RACHEL MARTIN, HOST:
This is WEEKEND EDITION from NPR News. I'm Rachel Martin. And you know what's coming next. Grab your pencil and paper, folks, 'cause it's time for the puzzle.
(SOUNDBITE OF MUSIC)
MARTIN: And joining me now is WEEKEND EDITION's puzzle-master, Will Shortz. Good morning, Will.
WILL SHORTZ, BYLINE: Good morning, Rachel.
MARTIN: OK. So, I understand you were in Baltimore last week, Will, at a table tennis tournament - one of your favorite things to do. How'd it go?
SHORTZ: It was great. It was the North American Teams Table Tennis Championship. And I played with three kids - they were all between 12 and 15. Two of them have just in a year, have gotten as good as me, and we made it to the finals of our division.
SHORTZ: So, we had a blast and did real well.
MARTIN: Awesome. Congratulations.
SHORTZ: Thank you.
MARTIN: OK. So, let's get to your other favorite pastime, puzzling. Remind us of last week's challenge, Will.
SHORTZ: Yes. It came from listener Henry Hook of Brooklyn, New York. And the question was: in a few weeks, something will happen that hasn't happened since 1987. What is it? Well, the intended answer was that we will enter a year that contains four different digits - no digits repeated. This is 2013 will be the first time this has happened since 1987. Amazingly, there was an alternative answer, and that is it's a year of harmonic convergence. Are you familiar with this?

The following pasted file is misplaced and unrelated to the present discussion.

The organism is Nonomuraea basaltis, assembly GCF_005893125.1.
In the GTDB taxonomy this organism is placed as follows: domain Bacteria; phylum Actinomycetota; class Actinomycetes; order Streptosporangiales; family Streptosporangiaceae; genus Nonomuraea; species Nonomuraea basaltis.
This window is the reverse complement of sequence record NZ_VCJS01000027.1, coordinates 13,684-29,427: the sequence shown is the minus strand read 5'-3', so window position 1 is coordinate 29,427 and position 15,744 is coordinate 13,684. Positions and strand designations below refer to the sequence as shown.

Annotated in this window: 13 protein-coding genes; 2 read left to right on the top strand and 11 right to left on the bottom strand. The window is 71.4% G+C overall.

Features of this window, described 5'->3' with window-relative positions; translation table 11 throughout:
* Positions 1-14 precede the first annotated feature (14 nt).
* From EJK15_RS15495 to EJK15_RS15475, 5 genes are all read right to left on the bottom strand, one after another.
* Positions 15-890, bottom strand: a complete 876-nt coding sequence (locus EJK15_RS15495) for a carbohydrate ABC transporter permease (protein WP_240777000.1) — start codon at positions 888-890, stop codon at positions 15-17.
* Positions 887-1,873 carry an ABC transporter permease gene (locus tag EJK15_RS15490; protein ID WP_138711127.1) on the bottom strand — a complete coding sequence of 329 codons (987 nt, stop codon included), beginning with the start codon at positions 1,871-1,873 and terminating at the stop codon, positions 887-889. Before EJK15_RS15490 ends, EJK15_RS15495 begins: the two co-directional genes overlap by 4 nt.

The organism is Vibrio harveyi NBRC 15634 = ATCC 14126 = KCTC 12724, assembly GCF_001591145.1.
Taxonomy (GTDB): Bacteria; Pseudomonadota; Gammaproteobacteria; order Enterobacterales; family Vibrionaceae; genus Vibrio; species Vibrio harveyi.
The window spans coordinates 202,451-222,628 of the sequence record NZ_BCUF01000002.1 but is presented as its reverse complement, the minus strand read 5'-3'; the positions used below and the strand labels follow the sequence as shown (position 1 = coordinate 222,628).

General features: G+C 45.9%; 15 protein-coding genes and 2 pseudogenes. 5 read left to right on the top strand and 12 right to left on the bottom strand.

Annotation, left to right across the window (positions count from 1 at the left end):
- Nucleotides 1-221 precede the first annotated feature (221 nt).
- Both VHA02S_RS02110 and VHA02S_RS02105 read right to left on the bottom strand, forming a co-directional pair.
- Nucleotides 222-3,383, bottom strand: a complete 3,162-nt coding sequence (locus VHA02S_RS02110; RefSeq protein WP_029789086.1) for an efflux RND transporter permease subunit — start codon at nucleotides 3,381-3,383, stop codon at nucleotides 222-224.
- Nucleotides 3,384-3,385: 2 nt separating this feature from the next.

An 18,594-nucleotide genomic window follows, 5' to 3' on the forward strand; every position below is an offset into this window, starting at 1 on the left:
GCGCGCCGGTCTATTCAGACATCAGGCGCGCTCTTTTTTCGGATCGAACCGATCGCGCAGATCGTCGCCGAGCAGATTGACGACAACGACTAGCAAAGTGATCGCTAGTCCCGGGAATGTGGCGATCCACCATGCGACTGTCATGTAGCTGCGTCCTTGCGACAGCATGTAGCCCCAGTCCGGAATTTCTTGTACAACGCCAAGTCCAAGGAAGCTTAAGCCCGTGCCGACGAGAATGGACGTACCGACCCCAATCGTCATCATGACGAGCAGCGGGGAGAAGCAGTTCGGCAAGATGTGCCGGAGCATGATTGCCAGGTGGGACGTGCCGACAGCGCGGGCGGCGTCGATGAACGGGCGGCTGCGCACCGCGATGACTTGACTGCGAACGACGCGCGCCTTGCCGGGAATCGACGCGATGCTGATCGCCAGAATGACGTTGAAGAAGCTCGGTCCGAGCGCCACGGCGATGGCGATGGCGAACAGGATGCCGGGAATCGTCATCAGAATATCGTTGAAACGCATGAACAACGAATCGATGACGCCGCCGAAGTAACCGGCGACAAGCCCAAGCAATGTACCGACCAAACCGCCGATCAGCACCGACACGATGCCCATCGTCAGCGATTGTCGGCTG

MARTIN: Harmonic convergence, no. I have no idea what that is.
SHORTZ: Well, I'd been reading up. It's a globally synchronized meditation. The last time this happened was in August 1987. And it will happen again December 21 this year - in a few weeks.
MARTIN: OK. So, about 380 of you sent in the intended answer. As always, we randomly selected our winner and the winner is Darren Dunham of Santa Clara, California. He joins us now on the phone. Congratulations, Darren.
DARREN DUNHAM: Thank you.
MARTIN: OK. So, I'm going to reveal something that may annoy some of our longtime listeners, but this is actually the first time you've ever submitted an answer to the puzzle, right?
DUNHAM: That's correct.
MARTIN: So, what changed this past week? Why'd you say, this time I'm going to submit?
DUNHAM: Oh, this time I managed to have the answer within a few minutes. So, I was able to submit it right away.
MARTIN: Great. And what do you do for a living out there on the West Coast?
DUNHAM: I do computer and storage administration.
MARTIN: So, presumably, you're probably good at math.
DUNHAM: I can do some math sometimes.
MARTIN: Do some math sometimes. We get math puzzles. You never know what Will's going to throw at us. Darren, you ready to do this?
DUNHAM: Let's do it.
MARTIN: OK, Will. Let's play.
SHORTZ: All right, Darren and Rachel. Every answer today is a familiar three-word phrase in the form blank of blank. I've rearranged the letters in the first and last words of each phrase. You give me the phrases. For example, if I said cat of dog, you would say act of God.
MARTIN: Ah. I think I have it. Darren, you got it?
DUNHAM: I've got it.
MARTIN: All right. Let's try. Go for it.
SHORTZ: All right. Number one: taco of mars.